We’ve been getting a lot of questions on Facebook from families with multiple kids.
The rule of thumb is to put the child with the most protection (usually your infant) behind the driver seat or passenger seat when someone is sitting in it. Put the child with the least protection (usually kids in boosters) in the middle position or third row.
I know putting your infant in the most dangerous position sounds counter intuitive, but keep in mind; a child is most protected in a rear-facing car seat.
Try to avoid putting children in a forward-facing booster or toddler seat behind the driver or passenger seat when someone is in it. They’re safest in the middle position (always the safest spot in the car).
This is actually another reason you may want to keep your kids rear-facing as long as possible. I’ve had readers comment that they kept their kids rear-facing in a Clek car seat until the child was over 4 years old!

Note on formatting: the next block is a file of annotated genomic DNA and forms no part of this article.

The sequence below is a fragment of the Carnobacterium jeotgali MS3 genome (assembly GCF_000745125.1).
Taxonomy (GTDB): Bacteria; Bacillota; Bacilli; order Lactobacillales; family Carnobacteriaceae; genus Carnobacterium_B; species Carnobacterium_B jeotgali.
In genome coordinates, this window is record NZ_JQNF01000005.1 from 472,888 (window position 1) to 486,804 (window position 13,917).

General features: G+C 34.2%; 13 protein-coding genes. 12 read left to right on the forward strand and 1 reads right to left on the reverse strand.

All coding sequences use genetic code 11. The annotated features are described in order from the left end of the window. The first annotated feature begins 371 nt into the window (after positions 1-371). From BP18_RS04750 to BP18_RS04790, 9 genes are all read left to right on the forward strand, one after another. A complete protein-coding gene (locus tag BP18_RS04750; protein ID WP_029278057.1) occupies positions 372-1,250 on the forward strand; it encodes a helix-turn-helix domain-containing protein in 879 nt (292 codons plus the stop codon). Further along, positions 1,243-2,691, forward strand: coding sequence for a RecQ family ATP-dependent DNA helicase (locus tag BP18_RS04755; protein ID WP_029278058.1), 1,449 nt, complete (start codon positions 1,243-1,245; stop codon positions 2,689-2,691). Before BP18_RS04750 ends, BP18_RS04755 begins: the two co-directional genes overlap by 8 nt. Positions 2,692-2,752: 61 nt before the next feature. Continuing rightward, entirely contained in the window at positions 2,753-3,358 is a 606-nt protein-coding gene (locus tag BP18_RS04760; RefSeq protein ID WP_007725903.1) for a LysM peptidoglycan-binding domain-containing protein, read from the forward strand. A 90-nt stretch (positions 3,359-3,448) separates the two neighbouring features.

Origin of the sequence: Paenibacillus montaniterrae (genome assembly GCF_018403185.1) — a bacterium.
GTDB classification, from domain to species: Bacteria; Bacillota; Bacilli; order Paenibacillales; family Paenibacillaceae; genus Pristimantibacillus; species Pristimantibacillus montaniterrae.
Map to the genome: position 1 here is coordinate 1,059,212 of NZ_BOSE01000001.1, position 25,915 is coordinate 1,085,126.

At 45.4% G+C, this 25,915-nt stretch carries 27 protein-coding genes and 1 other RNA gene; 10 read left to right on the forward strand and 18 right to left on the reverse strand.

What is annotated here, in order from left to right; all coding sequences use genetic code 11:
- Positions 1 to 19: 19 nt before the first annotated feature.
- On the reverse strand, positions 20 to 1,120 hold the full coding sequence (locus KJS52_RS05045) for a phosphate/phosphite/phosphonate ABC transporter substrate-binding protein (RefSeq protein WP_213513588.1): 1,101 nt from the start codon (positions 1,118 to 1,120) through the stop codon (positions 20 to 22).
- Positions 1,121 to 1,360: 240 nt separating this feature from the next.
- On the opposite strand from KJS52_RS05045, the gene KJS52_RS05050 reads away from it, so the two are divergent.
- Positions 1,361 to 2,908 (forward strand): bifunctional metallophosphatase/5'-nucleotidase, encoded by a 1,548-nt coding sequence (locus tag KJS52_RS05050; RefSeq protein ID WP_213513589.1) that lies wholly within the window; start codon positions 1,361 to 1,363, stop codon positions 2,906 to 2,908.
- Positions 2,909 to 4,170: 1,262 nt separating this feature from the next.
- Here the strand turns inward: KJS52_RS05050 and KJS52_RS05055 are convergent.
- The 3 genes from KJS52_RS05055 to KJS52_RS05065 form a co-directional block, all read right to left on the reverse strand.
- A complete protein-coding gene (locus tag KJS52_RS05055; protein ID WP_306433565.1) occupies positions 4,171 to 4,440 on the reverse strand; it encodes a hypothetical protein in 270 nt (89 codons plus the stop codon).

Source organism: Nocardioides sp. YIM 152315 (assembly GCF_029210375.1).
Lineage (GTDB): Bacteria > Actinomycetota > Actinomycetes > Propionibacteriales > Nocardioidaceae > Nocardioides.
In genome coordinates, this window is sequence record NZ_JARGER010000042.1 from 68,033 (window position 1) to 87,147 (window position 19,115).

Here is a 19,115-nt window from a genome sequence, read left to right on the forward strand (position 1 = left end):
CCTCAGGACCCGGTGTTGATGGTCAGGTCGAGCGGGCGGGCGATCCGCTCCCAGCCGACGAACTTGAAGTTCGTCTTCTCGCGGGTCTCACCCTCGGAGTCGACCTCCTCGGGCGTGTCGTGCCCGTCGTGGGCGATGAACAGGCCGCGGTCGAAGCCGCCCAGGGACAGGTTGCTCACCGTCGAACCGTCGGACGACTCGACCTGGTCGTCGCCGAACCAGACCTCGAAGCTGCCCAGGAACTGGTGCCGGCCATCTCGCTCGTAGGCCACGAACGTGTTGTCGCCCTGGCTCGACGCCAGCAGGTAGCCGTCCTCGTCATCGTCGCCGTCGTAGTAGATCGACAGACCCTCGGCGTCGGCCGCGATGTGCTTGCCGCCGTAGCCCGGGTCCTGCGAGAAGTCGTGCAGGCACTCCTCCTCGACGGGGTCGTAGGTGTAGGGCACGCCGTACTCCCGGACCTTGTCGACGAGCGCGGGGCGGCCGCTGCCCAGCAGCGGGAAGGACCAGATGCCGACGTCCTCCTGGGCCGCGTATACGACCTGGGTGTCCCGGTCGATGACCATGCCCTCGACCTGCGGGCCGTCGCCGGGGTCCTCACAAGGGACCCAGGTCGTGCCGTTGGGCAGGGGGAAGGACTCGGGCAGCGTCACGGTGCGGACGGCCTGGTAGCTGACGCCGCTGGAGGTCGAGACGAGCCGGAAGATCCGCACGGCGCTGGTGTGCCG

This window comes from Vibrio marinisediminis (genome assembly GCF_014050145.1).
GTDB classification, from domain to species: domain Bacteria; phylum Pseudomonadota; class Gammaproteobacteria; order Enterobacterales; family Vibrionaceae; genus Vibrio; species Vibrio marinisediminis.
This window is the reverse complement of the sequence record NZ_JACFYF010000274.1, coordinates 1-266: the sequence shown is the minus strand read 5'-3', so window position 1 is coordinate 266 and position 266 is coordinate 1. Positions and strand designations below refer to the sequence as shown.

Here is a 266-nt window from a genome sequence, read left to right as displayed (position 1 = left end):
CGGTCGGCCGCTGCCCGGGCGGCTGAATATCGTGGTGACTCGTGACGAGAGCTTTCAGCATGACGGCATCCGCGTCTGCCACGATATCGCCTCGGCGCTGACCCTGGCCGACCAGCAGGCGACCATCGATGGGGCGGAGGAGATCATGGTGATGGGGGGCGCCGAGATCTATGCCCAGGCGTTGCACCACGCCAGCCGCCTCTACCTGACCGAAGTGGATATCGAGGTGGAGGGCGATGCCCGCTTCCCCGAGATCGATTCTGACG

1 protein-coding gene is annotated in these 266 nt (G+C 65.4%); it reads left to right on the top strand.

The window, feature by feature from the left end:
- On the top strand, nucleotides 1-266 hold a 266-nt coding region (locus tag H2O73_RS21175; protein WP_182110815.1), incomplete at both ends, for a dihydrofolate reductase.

Obviously there will be situations when you cannot avoid putting your forward-facing child behind the driver. In that case, make sure the driver is wearing a seat belt!
Contacting the Regulators
On another note, a couple moms have asked that we share the contact info for NHTSA.
“Thank you for covering this. After reading your article, I emailed the NHTSA about this—perhaps you could ask your readers to do the same? http://www.nhtsa.gov/Contact“
While you’re there, you may also want to ask for an update on their research into a new flammability standard for children’s car seats that can be met without chemical flame retardants.
See: “How I Discovered a Cancer-Causing Car Seat Flame Retardant IN My Child” and “Concerning Chemicals in Orbit Baby and Other Car Seats” for details.
And remember #StaySane!
mary Schneberger rn says
Monique Soltani says
We have twins and can’t fit a car seat in the middle with both in the back. The only way it works is with one car seat on the passenger side and one on the driver side:(
Dan Chabert says
Glad you included the update about multiple kids. That’s very important info.